Of course, it is not certain that every engineer would also understand the ability of their organizations production department, but it is certain that at least some part of a design team should have a good grasp of how the product would be made. For many years I have asked other engineers, as we were discussing a design, "How would they make that?", and on quite a few occasions the designer had to visit the production people and find out. I have saved companies a few dollars that way, on occasion. It turns out that there are a few things that can be designed but that can not be produced, at least, not economoically. 

jrryan
User Rank
Iron
Re: Aluminum or Steel, and a some observations
jrryan   1/19/2013 11:06:39 PM
NO RATINGS
Well william, you are Designing For Manufacture already then. I can tell you, there are designers and even engineers who are not. At least not for efficient manufacture. And as the addage of many ways to skin a cat goes, There are many ways to design a product for the same manufacture process. Just because the manufacture dictates how it is designed, doesn't necessarily follow that that is the most efficient design for manufacture. How long does it take to fabricate for example, does it require as many screw? Does it require screws at all? Do the parts require turning over to fit together on the assembly line? If so can they be designed to reduce the amount of turns? Are there sufficient guides in place to ease fitting parts together? Does the design require a certain finish, if not, can it be sparked for easier.quicker removal from the mould? How many other products can we incorporate parts from one or more common moulds? Etc...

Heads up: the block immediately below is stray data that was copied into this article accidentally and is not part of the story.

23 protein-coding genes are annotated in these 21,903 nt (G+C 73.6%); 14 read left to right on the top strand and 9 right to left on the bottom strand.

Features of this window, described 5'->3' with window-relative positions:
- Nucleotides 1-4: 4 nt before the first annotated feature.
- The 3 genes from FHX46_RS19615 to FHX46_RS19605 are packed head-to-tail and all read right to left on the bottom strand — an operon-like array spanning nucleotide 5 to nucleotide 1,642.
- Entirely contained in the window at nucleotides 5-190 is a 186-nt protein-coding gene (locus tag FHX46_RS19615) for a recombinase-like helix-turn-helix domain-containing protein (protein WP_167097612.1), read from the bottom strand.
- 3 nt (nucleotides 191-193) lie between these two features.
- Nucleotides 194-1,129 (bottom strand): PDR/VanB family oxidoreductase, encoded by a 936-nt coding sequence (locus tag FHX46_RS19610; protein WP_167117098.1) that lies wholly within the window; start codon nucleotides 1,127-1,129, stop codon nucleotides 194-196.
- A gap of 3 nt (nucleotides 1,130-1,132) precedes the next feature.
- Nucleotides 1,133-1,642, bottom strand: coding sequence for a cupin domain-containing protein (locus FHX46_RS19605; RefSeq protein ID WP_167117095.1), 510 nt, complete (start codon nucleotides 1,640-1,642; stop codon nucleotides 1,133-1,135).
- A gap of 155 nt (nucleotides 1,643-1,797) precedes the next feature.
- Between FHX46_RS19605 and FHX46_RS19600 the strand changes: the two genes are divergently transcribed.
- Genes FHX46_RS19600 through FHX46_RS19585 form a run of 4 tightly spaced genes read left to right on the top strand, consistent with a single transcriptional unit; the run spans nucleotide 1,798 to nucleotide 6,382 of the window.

As you've already demonstrated with your own experience, this kind of thinking in the design phase is the way forwards for good design engineers, yet not everybody leaving university is leaving with this drummed into their heads.

William K.
User Rank
Platinum
Re: Aluminum or Steel, and a some observations
William K.   1/20/2013 5:56:32 PM
NO RATINGS
Since most of my working in the more recent past has been for smaller companies, the motivation is much closer to home, since we need to get any product right the very first time, or else we don't make any profit on it. That is some real motivation, as you can imagine.

<<  <  Page 2/2